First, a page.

But despite his conviction, he’s always stuck to his story — he’s innocent and he’s been wrongly imprisoned. And now he wants someone to investigate, and more importantly, to write his story.
At first Maggie, a barrister and true-crime writer, is reluctant to even acknowledge his requests, ignoring his letters. But this is a very charismatic and persuasive man, good-looking and intelligent.
Eventually even she can’t resist his lure…

I loved this book! I’ve just discovered Sharon Bolton this year and I think this just might be my favorite of her books.

Daisy in Chains is told from the perspectives of Hamish, the convicted serial killer in prison, Maggie, the lawyer and true crime author that is considering taking on his case, and Pete, the detective responsible for putting Hamish behind bars and hoping to keep him there. Interspersed with the narrative of the three main characters are chapters that include newspaper and magazine articles, draft chapters of Maggie’s potential book on Hamish, e-mails, and letters. I love this kind of storytelling when done well and it’s done really well here.

The mystery was really well done. Bolton did a great job of keeping me guessing the whole time. I suspected multiple people the whole way through. There was one major plot twist that I guessed kind of early in, but it was just the tip of the iceberg in regards to how things turned out and I loved that I was still surprised by the ending. There are a lot of things that I want to say about the twists and the ending, but I really don’t want to do any spoilers. I’ll just say the mystery was clever and layered. Even if you guess one or two of the layers, there are still more surprises waiting for you.

Overall, I really enjoyed Daisy in Chains. It was such a great mystery with likable characters and just enough twists to keep me on my toes. I definitely recommend this one to mystery/thriller fans.

Overall Rating (out of 5): 4.5 Stars

4.5 stars

Review: The Young Wives Club by Julie Pennell

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Synopsis from Good Reads:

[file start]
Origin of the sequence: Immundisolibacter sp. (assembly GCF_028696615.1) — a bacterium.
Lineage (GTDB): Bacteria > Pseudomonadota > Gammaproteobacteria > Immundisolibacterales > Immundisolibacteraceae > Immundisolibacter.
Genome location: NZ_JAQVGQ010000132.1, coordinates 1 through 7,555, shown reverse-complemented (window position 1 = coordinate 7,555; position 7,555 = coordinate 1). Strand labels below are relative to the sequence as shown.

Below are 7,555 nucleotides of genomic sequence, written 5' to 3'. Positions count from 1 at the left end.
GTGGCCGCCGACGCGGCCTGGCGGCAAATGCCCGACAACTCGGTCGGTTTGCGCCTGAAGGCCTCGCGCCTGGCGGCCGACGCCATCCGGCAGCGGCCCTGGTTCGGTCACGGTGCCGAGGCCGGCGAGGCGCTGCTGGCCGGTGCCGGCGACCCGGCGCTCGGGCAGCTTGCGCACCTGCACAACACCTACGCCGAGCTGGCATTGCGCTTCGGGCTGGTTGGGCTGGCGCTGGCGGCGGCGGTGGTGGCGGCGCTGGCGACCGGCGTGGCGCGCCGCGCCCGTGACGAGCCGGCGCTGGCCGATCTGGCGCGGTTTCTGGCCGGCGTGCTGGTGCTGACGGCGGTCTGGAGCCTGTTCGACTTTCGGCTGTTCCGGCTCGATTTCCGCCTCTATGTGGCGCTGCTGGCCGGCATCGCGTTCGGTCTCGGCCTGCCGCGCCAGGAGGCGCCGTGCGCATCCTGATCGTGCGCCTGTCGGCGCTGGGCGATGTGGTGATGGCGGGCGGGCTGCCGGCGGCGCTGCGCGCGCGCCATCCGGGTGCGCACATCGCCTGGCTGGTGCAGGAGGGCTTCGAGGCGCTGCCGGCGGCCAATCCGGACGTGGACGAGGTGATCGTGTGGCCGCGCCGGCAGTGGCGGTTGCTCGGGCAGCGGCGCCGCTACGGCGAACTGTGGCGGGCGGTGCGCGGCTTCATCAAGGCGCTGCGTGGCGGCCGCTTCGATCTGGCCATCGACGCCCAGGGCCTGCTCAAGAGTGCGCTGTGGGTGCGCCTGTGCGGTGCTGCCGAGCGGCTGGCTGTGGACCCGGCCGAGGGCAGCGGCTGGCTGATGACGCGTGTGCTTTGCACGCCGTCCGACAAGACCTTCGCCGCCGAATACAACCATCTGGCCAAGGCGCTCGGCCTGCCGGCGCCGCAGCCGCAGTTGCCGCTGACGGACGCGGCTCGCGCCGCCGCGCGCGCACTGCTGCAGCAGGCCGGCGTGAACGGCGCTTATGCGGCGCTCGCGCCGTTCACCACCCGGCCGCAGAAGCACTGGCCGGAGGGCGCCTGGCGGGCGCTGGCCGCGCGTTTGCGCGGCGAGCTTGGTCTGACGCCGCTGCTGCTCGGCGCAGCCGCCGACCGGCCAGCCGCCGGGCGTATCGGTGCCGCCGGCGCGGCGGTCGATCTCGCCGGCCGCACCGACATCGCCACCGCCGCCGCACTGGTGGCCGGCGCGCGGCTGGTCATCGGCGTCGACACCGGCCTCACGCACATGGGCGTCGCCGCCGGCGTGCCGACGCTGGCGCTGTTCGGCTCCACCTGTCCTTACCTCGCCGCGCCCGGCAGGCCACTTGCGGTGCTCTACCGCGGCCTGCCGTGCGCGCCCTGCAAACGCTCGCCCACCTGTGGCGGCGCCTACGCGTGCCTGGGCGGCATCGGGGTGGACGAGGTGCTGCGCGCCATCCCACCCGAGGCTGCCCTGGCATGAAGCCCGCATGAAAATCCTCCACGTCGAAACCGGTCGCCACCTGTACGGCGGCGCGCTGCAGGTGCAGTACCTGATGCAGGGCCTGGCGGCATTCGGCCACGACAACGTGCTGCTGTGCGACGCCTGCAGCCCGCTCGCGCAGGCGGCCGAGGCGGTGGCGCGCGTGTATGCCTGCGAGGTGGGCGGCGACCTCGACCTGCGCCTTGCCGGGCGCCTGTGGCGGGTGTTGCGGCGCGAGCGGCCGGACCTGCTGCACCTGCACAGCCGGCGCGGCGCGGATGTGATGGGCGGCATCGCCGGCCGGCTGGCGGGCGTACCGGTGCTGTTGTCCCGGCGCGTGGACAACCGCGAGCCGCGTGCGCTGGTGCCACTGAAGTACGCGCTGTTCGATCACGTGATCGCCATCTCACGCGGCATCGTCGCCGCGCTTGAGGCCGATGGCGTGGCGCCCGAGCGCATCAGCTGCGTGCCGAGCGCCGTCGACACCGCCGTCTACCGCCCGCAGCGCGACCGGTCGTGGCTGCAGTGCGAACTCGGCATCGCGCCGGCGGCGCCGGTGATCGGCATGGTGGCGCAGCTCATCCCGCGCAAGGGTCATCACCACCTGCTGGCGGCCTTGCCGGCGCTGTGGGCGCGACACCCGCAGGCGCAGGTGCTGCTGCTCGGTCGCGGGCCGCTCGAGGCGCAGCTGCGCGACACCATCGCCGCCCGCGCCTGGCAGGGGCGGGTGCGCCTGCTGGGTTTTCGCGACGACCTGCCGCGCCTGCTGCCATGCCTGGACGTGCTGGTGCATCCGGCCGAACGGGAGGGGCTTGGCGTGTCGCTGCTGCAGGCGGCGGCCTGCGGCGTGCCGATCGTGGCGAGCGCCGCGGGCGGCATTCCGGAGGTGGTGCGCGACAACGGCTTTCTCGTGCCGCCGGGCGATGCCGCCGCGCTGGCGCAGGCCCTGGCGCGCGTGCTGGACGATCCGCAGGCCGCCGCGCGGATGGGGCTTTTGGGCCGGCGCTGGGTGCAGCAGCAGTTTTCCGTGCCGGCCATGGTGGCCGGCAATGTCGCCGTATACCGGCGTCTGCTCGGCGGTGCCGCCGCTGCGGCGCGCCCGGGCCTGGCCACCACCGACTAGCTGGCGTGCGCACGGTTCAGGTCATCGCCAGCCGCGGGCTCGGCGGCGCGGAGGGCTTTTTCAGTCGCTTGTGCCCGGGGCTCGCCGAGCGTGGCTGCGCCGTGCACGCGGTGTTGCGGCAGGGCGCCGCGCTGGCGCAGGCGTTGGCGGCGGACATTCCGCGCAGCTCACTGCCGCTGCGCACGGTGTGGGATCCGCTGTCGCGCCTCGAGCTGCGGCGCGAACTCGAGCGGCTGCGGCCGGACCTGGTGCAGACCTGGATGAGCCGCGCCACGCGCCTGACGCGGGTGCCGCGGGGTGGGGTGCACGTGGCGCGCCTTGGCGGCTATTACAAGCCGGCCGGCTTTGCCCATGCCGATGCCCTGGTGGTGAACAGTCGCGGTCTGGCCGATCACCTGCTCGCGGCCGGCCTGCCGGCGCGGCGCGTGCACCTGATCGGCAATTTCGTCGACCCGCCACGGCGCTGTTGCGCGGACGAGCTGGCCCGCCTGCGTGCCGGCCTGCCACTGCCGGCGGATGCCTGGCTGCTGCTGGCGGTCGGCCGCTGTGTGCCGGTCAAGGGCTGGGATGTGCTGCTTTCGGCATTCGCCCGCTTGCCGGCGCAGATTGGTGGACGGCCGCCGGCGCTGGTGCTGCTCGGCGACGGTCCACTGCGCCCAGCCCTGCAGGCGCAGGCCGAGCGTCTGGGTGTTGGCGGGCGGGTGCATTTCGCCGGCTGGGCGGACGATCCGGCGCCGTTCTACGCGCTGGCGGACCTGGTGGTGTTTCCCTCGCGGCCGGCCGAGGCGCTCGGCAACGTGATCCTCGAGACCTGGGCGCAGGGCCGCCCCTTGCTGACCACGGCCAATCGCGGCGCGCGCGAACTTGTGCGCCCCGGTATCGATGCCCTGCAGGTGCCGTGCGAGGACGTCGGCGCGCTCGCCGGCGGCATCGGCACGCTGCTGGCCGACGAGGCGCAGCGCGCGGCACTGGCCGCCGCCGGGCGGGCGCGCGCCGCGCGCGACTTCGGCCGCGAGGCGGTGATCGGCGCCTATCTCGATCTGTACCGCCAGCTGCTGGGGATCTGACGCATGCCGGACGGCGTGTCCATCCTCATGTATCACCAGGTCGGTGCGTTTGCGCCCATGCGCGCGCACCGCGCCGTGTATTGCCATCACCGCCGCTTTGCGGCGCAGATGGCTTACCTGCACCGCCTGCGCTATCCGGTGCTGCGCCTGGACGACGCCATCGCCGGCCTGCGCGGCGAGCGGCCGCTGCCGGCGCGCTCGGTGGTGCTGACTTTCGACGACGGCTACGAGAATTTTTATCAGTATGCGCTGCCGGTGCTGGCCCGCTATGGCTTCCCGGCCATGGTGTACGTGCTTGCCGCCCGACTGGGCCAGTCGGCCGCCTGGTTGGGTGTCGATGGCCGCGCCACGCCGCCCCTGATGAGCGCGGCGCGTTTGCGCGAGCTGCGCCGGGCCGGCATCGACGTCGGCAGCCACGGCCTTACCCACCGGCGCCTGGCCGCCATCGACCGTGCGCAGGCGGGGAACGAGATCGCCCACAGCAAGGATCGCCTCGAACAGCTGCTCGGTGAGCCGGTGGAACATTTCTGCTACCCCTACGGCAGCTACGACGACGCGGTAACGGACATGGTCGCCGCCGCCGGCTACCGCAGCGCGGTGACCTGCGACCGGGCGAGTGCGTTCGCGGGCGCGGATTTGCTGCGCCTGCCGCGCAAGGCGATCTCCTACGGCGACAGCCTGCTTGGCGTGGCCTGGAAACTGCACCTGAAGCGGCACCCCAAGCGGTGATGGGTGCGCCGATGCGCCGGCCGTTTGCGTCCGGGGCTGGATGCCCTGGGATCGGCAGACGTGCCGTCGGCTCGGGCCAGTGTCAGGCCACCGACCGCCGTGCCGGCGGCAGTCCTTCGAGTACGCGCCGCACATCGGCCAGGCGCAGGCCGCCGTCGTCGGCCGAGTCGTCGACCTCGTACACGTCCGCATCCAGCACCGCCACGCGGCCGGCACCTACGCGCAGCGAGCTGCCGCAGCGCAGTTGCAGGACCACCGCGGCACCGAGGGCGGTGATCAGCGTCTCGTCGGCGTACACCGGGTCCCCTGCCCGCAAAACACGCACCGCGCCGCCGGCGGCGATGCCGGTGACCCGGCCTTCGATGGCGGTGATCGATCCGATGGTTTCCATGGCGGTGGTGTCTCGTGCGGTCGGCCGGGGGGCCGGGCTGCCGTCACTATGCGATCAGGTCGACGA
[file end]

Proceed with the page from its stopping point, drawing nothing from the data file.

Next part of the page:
In Toulouse, Louisiana finding your one true love happens sometime around high school. If you’re lucky, he might be the man you thought he was. But as four friends are about to find out, not every girl has luck on her side in this charming debut novel perfect for fans of The Divine Secrets of the Ya-Ya Sisterhood and Desperate Housewives.

Laura Landry’s quarterback husband was her ticket out of Toulouse. But when a devastating football injury sidelines him, they’re forced to move back to the small town she was so desperate to leave. As Brian starts drinking instead of rehabbing his knee, Laura must reevaluate what her future looks like…and if it includes her husband.

For years, Madison Blanchette has been waiting for bad-boy musician Cash Romero to commit to her. When wealthy George Dubois asks her out, she figures she may as well wait in style. Life with George means weekend trips to New Orleans, gourmet meals, and expensive gifts. At first she loves how George’s affection sparks Cash’s jealousy, but when George proposes to Madison, she finds herself torn between two men…

All Claire Thibodeaux wants is to be the perfect wife and mother. If she can do everything right she won’t end up like her mom, a divorced, single parent trying to make ends meet. But when Claire’s husband Gavin, a well-respected local pastor, starts spending late nights at work and less time in their bed, she can’t help but fear that history is about to repeat itself…